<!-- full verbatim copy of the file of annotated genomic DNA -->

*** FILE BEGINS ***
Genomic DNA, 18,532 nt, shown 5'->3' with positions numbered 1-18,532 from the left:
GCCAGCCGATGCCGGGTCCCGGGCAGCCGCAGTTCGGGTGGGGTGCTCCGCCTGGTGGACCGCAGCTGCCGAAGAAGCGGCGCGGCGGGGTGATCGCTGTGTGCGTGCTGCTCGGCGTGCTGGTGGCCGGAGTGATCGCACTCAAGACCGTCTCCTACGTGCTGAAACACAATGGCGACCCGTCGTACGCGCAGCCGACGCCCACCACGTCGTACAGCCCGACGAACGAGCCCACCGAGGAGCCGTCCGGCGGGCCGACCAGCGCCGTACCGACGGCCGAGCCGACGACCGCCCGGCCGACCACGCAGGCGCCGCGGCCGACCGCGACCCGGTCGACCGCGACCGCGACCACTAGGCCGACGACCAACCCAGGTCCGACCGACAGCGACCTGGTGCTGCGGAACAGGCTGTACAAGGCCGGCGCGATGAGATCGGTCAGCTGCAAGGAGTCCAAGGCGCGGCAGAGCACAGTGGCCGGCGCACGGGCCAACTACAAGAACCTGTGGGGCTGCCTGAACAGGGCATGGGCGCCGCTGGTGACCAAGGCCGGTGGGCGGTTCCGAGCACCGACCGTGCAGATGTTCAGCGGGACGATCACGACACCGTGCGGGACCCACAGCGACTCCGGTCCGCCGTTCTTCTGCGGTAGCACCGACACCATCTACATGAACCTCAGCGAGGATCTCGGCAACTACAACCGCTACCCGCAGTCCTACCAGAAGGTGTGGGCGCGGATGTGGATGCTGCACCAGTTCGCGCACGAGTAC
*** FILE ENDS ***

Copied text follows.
Genomic DNA, 18,532 nt, shown 5'->3' with positions numbered 1-18,532 from the left:
GCCAGCCGATGCCGGGTCCCGGGCAGCCGCAGTTCGGGTGGGGTGCTCCGCCTGGTGGACCGCAGCTGCCGAAGAAGCGGCGCGGCGGGGTGATCGCTGTGTGCGTGCTGCTCGGCGTGCTGGTGGCCGGAGTGATCGCACTCAAGACCGTCTCCTACGTGCTGAAACACAATGGCGACCCGTCGTACGCGCAGCCGACGCCCACCACGTCGTACAGCCCGACGAACGAGCCCACCGAGGAGCCGTCCGGCGGGCCGACCAGCGCCGTACCGACGGCCGAGCCGACGACCGCCCGGCCGACCACGCAGGCGCCGCGGCCGACCGCGACCCGGTCGACCGCGACCGCGACCACTAGGCCGACGACCAACCCAGGTCCGACCGACAGCGACCTGGTGCTGCGGAACAGGCTGTACAAGGCCGGCGCGATGAGATCGGTCAGCTGCAAGGAGTCCAAGGCGCGGCAGAGCACAGTGGCCGGCGCACGGGCCAACTACAAGAACCTGTGGGGCTGCCTGAACAGGGCATGGGCGCCGCTGGTGACCAAGGCCGGTGGGCGGTTCCGAGCACCGACCGTGCAGATGTTCAGCGGGACGATCACGACACCGTGCGGGACCCACAGCGACTCCGGTCCGCCGTTCTTCTGCGGTAGCACCGACACCATCTACATGAACCTCAGCGAGGATCTCGGCAACTACAACCGCTACCCGCAGTCCTACCAGAAGGTGTGGGCGCGGATGTGGATGCTGCACCAGTTCGCGCACGAGTAC